An astronaut takes many things into space, but a wallet isn't one of them. In humanity's relatively limited time in space, no new commercial infrastructure has emerged. What will be the currency of outer space? How will we regulate it? Who will prosecute the inevitable fraud? With multiple plans for the colonization of Mars already in the works, issues that once seemed abstract are becoming more pressing.

Legal minds have theorized — and science fiction has demonstrated — some answers to those questions. But aside from the occasional stunt, businesses have said little about the issue. PayPal, the payments division of eBay, aims to change that today with the announcement of PayPal Galactic. Together with the SETI Institute and the Space Tourism Society, PayPal is forming a working group dedicated to sketching out the future of money in the galaxy.

"What does space becoming a commercial reality actually look like?"

"This is us seeing a massive problem and saying hey, we're going to try to drive awareness and public interest around something that is going to be happening very, very quickly and which no one has prepared for yet," said Anuj Nayar, a PayPal spokesman. "And that's basically: what does space becoming a commercial reality actually look like?"

PayPal Galactic is equal parts task force, thought experiment, and marketing stunt, aimed at answering questions that are rapidly leaving the realm of the hypothetical. Virgin Galactic, Space X, and similar projects have brought space tourism wide, mainstream attention; several hundred people have made deposits to reserve a spot on a Virgin Galactic flight. Meanwhile, the Russian firm Orbital Technologies has announced plans to build a space hotel later this decade. And wherever people go, legal questions follow.

The foundation of space law lies in the Outer Space Treaty of 1967. The treaty provides a basic legal framework for galactic travel, stipulating that any country is free to explore outer space so long as it does so peacefully. Exploration is to "carried out for the benefit and in the interests of all countries," and they are prohibited from placing nuclear weapons or other weapons of mass destruction in orbit. No treaty to date has attempted to create a legal framework for commerce — but that day is coming, researchers say.

"It's actually getting quite tangible to think about what transactions are going to mean," said Jill Tarter, a founding member of SETI and a scientist who focuses on the search for extraterrestrial life. "How a starship, or a colony, or even just a mining crew in orbit around an asteroid — what is their monetary means of exchange? How do they have value?" As part of PayPal Galactic, the company is sponsoring a crowdfunding campaign to raise money for SETI and support its search for extraterrestrial life and planets outside our solar system.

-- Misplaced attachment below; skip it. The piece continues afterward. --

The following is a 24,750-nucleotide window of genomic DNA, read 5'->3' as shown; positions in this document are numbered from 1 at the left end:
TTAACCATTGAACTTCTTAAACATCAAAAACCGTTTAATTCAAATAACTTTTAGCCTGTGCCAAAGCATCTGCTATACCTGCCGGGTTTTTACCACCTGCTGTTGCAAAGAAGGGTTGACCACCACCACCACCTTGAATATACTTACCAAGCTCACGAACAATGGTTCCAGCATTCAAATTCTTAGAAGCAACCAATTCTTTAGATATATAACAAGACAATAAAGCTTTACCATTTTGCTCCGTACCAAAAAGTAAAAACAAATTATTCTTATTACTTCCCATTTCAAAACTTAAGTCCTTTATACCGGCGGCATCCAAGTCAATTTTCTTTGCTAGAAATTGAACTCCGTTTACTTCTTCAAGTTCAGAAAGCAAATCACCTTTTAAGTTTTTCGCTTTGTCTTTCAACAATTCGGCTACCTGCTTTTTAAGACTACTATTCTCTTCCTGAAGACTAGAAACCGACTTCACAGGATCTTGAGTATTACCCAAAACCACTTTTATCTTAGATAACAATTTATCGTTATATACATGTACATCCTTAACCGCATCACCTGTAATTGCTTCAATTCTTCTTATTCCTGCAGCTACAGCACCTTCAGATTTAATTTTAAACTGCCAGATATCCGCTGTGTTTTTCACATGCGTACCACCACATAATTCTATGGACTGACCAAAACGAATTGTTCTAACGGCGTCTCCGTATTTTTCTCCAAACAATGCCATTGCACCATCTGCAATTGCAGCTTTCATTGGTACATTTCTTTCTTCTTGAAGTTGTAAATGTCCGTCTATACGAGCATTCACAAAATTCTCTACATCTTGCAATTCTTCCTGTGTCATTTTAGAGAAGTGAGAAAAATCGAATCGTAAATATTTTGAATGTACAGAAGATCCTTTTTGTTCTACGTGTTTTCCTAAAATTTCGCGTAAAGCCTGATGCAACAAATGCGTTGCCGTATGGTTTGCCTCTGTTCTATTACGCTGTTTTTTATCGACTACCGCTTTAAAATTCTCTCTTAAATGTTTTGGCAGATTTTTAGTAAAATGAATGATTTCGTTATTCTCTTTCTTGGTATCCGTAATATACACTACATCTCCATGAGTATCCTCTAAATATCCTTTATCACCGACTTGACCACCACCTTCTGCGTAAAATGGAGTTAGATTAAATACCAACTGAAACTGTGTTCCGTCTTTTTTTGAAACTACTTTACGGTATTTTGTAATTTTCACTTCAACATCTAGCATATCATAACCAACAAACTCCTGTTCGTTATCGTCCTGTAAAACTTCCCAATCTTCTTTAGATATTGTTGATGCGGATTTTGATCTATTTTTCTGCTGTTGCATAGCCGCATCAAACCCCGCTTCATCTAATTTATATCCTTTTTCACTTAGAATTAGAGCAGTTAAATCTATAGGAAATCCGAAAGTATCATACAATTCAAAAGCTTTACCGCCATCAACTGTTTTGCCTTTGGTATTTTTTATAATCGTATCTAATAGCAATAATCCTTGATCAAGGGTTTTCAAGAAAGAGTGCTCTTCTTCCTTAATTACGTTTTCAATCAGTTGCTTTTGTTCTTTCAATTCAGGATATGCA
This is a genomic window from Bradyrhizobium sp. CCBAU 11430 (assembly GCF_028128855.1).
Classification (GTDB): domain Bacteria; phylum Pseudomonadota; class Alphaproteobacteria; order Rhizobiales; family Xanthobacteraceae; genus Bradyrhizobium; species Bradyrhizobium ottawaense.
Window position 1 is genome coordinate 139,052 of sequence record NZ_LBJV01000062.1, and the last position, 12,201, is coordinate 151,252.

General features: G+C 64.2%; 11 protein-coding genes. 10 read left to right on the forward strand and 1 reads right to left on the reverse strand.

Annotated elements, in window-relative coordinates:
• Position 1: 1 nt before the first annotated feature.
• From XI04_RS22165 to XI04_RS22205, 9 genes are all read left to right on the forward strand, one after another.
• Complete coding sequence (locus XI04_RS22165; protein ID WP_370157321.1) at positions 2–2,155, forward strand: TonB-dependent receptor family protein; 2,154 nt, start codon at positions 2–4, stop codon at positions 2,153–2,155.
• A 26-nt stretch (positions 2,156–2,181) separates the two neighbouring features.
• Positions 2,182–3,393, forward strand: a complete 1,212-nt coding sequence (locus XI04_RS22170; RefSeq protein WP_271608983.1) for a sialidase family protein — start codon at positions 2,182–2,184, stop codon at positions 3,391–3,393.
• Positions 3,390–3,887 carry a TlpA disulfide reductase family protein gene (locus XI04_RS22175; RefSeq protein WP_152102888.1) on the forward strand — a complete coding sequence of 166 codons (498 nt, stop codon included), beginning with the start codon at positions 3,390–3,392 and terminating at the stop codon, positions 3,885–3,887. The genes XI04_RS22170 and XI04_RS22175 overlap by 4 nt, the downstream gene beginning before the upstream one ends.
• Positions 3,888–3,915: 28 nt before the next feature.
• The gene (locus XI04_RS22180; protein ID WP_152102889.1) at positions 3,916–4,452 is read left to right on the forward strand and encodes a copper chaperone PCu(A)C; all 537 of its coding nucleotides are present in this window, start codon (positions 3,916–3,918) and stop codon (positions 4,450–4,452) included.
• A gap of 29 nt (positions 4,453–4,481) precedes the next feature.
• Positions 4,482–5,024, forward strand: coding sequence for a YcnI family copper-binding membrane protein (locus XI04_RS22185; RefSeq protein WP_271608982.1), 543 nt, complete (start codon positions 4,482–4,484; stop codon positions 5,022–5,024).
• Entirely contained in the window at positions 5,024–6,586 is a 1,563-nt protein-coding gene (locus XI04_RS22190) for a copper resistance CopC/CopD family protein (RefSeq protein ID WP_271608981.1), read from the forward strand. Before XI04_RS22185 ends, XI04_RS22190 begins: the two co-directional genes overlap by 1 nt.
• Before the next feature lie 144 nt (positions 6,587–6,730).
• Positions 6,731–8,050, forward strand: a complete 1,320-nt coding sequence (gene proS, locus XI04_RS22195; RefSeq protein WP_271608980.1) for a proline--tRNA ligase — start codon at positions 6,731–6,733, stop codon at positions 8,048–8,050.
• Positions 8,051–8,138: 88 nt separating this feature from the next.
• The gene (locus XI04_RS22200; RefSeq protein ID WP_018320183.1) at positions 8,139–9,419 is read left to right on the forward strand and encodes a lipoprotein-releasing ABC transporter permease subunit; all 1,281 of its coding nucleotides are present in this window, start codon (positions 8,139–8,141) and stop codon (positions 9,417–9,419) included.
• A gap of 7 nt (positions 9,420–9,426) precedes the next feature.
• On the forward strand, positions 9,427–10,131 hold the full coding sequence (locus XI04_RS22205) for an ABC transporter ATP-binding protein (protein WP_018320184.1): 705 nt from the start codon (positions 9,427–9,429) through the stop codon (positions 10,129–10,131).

For now, commerce in space works just as it does on the earth. While few transactions are made in orbit, astronauts do barter for smaller items, said Skip Smith, a director of the International Institute of Space Law and the former head of space law for the Air Force. When space tourism begins in earnest, tourists will likely pre-pay for goods and services while they are still on the ground, he said.

When space hotels begin accepting tourists, they will likely continue to support credit-card purchases. "Once you're up there, if you want to buy an extra bottle of champagne, they can probably run that on your charge card," Smith said. But longer stays in orbit, and the colonization of new planets, will make that more difficult. Eventually, he said — maybe 20 years from now — new solutions will need to emerge.

"Science fiction has become a reality."

PayPal, which will make its announcement today at SETI headquarters in Mountain View, hopes that solution will run through its servers. David Marcus, PayPal's president, will be joined by officials from SETI, the Space Tourism Society, and astronaut Buzz Aldrin. "The time has now come for us to start planning for the future; a future where we aren’t just talking about global payments," Marcus said in a statement. "What we once deemed to be science fiction has become a reality."

Figuring out payments in space will mean tackling three key areas, PayPal says: technology, business operations, and the regulatory and compliance framework. PayPal will focus on the technology. "That's where most of our expertise comes in," Najar said.

The technology problems around space money are significant. Getting online from space today is expensive. Long latency times between sending and receiving data create new possibilities for fraud. And for a company that already receives regular drubbings for its customer service, handling complaints filed in space promises to offer new public-relations challenges.

Still, someone will have to tackle questions like these eventually. "These questions are already relevant," Tarter said. Now it's up to PayPal to answer them.